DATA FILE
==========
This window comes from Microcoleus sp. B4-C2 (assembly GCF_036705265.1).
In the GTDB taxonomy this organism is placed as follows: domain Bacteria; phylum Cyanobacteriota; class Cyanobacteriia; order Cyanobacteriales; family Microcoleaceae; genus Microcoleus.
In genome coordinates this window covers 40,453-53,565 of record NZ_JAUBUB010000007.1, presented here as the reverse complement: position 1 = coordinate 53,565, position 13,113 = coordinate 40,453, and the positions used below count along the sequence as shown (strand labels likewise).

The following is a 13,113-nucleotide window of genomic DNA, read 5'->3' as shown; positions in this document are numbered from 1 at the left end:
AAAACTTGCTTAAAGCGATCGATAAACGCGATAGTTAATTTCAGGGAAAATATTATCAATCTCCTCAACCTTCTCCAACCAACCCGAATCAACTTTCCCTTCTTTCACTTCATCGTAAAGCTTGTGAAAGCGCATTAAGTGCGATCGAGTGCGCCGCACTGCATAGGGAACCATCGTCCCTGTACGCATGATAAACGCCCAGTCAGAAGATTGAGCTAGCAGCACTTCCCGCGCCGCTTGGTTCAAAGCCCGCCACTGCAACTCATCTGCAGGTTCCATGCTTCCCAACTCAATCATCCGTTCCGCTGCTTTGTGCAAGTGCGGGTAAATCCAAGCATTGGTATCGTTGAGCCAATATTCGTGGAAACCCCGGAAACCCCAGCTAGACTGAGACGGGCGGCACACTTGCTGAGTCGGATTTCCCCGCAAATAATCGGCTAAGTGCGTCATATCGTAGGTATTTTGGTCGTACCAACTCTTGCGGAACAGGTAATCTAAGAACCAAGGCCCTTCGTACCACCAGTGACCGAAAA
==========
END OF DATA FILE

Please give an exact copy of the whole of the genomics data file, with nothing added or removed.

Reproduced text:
This window comes from Microcoleus sp. B4-C2 (assembly GCF_036705265.1).
In the GTDB taxonomy this organism is placed as follows: domain Bacteria; phylum Cyanobacteriota; class Cyanobacteriia; order Cyanobacteriales; family Microcoleaceae; genus Microcoleus.
In genome coordinates this window covers 40,453-53,565 of record NZ_JAUBUB010000007.1, presented here as the reverse complement: position 1 = coordinate 53,565, position 13,113 = coordinate 40,453, and the positions used below count along the sequence as shown (strand labels likewise).

The following is a 13,113-nucleotide window of genomic DNA, read 5'->3' as shown; positions in this document are numbered from 1 at the left end:
AAAACTTGCTTAAAGCGATCGATAAACGCGATAGTTAATTTCAGGGAAAATATTATCAATCTCCTCAACCTTCTCCAACCAACCCGAATCAACTTTCCCTTCTTTCACTTCATCGTAAAGCTTGTGAAAGCGCATTAAGTGCGATCGAGTGCGCCGCACTGCATAGGGAACCATCGTCCCTGTACGCATGATAAACGCCCAGTCAGAAGATTGAGCTAGCAGCACTTCCCGCGCCGCTTGGTTCAAAGCCCGCCACTGCAACTCATCTGCAGGTTCCATGCTTCCCAACTCAATCATCCGTTCCGCTGCTTTGTGCAAGTGCGGGTAAATCCAAGCATTGGTATCGTTGAGCCAATATTCGTGGAAACCCCGGAAACCCCAGCTAGACTGAGACGGGCGGCACACTTGCTGAGTCGGATTTCCCCGCAAATAATCGGCTAAGTGCGTCATATCGTAGGTATTTTGGTCGTACCAACTCTTGCGGAACAGGTAATCTAAGAACCAAGGCCCTTCGTACCACCAGTGACCGAAAA